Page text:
Fictitious sentence for Suu Kyi’s Australian economic adviser

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Australian Sean Turnell, economic adviser to Myanmar’s democratically elected leader Aung San Suu Kyi, has been in prison since the February 2021 military coup, awaiting trial for the alleged crime of stealing state secrets.

This week, a mock court sentenced him to three years in prison, alongside Suu Kyi, who has previously been sentenced to more than 20 years in other sham court cases.

Both have pleaded not guilty to the charge of possessing secret and confidential government documents. Turnell said he only had the necessary economic papers for his job as a technical economic adviser to the Myanmar government.

The trial took place behind closed doors. Australian consular officials attempted to attend but were denied access. Australian Foreign Minister Penny Wong issued a statement rejecting the legitimacy of the trial and calling for Turnell’s release.

Myanmar’s regime has agreed to take into account the 20 months Turnell has already spent in prison. It should therefore be released in January 2024.

However, it is possible that he will be released and deported earlier. There is a precedent for this.

In November 2011, American journalist Danny Fenster was sentenced to 11 years of hard labor but released just a day later. Bill Richardson, former governor of New Mexico and US ambassador to the UN, was appointed special envoy and negotiated his release.

How Turnell ended up in Myanmar

I have known Turnell as a family friend and colleague for many years.

A working-class child from Macquarie Fields in south-west Sydney, he attended Macquarie University, where he earned a bachelor’s degree in economics, then a doctorate and eventually became an associate professor.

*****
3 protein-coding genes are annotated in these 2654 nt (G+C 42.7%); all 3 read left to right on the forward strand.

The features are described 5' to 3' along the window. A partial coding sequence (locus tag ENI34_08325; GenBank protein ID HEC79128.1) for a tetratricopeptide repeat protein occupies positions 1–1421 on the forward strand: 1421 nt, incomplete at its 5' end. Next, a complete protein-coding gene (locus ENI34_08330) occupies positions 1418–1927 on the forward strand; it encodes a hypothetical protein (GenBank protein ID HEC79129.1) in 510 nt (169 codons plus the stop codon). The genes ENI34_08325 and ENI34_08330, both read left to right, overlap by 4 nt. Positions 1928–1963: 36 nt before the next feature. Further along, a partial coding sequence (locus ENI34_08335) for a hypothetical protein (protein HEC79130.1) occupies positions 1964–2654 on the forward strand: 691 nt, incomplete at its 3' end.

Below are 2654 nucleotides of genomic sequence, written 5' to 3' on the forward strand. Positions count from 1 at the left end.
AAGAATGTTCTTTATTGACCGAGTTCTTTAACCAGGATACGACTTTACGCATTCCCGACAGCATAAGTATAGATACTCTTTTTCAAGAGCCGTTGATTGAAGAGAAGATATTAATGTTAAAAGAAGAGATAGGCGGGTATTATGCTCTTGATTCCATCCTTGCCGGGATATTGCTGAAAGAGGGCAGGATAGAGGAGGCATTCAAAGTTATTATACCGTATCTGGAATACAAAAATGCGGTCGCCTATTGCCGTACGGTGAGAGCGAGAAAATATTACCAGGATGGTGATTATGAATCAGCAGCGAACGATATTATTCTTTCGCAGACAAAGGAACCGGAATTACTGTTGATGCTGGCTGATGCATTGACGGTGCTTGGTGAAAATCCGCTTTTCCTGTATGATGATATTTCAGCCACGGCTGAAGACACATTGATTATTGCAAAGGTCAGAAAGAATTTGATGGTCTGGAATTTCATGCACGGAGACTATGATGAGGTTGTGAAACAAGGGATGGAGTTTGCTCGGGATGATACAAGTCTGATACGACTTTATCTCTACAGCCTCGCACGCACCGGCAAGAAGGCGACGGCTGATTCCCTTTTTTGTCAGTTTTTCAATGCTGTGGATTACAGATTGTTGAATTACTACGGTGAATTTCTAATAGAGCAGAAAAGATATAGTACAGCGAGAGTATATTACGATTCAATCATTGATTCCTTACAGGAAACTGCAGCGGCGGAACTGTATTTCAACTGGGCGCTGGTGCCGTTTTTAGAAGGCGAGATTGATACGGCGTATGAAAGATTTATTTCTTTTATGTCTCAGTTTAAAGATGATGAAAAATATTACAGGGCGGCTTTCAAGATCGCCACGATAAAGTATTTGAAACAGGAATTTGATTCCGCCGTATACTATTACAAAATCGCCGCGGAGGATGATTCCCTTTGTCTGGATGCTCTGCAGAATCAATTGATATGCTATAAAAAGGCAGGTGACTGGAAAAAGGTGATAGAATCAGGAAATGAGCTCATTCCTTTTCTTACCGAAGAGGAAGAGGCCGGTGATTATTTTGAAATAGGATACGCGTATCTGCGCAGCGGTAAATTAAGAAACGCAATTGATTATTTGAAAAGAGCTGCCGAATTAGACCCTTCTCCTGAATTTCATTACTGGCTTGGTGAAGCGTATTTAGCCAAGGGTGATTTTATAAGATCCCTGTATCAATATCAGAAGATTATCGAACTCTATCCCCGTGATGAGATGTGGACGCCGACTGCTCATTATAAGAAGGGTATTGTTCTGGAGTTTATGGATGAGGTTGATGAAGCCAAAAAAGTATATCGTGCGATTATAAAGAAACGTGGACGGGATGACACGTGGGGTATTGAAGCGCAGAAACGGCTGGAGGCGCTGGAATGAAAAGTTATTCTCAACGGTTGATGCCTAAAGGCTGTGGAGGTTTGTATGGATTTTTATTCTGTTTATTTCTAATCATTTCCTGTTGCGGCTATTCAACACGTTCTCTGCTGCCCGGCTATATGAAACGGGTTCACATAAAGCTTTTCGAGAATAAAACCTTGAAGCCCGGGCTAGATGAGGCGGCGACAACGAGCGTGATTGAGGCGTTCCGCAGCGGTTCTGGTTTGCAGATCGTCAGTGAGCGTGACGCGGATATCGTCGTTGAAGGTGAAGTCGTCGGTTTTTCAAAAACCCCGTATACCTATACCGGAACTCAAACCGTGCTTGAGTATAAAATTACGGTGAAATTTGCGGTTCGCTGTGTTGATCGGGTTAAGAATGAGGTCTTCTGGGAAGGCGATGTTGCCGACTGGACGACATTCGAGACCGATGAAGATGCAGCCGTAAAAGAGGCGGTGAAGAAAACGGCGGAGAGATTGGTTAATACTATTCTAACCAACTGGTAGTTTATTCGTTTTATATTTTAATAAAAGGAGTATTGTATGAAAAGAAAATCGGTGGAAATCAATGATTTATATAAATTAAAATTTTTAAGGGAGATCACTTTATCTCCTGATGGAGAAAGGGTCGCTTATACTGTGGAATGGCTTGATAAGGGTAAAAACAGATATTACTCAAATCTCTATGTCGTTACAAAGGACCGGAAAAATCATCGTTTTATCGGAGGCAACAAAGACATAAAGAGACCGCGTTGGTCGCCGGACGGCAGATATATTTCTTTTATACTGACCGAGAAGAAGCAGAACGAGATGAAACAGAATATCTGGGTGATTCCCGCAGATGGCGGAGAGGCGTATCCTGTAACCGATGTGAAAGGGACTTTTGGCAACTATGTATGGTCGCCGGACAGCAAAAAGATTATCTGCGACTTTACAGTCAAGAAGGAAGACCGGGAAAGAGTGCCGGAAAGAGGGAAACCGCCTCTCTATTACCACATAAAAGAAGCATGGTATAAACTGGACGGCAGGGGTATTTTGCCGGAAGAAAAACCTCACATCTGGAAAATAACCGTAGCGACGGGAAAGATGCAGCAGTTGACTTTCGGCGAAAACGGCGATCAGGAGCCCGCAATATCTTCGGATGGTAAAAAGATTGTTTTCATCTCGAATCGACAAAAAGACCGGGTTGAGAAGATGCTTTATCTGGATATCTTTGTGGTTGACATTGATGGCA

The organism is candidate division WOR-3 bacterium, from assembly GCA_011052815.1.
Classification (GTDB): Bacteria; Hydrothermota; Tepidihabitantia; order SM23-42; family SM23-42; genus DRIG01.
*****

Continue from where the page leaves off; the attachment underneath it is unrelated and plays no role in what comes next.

Turnell then became an expert on the links between banking systems and economic performance in developing countries, particularly in Southeast Asia.

He has written important academic articles on Myanmar explaining how, after decades of isolation under military rule, economic reforms could rebuild the country’s agricultural and tourism sector.

Aung San Suu Kyi (center) and Sean Turnell (right) in a photo taken before the coup. Picture: Facebook

Her work caught the attention of Aung San Suu Kyi. They first met in the early 1990s, before Suu Kyi was sentenced to house arrest. After his release in 2010, the junta (temporarily) authorized democratic reforms and invited him to become its economic adviser.

Turnell’s economic skill was widely admired. He became a sort of John Maynard Keynes of Myanmar. I witnessed this in 2017 when he delivered the keynote address at an Australian Myanmar Institute conference in Yangon. It was a full house with an enthusiastic audience.

On February 1, 2021, the army staged its coup. Turnell was arrested, along with other prominent Suu Kyi advisers, a few days later.

Has the time for sanctions come?

It has been suggested that Australia should appoint a special envoy to help secure Turnell’s release, just as the United States did for Danny Fenster. Former prime minister Kevin Rudd could be a good fit given his good connections in Asia.

In the meantime, it’s nice to see that Foreign Minister Wong has been more vigorous than her predecessor Marise Payne in defending Turnell and Myanmar in general.

Last month, Wong raised the issue of Myanmar at a meeting of ministers of the Association of Southeast Asian Nations (ASEAN).

Myanmar is one of ten ASEAN members, and its neighbors are divided over the forum’s longstanding policy of “constructive engagement” versus a harder line.

But will the Australian government back up its rhetorical support for Myanmar’s democracy movement with the kind of sanctions the movement expects from the international community?

Australian Foreign Minister Penny Wong has a decision to make on Myanmar policy. Image: Screenshot/ABC

Observers have suggested that Turnell’s fate may have influenced the former government’s lack of enthusiasm for sanctions.

That still appears to be the case, with Wong taking a similar position to Payne’s saying only that sanctions against members of Myanmar’s military regime “are being actively considered.”

But there is a paradox at play here. If Turnell’s predicament is really the reason for the government’s reluctance to impose sanctions, it prompts the Burmese junta to keep Turnell locked up.

Tim Harcourt is Professor of Industry and Chief Economist, University of Technology Sydney

This article is republished from The Conversation under a Creative Commons license. Read the original article.

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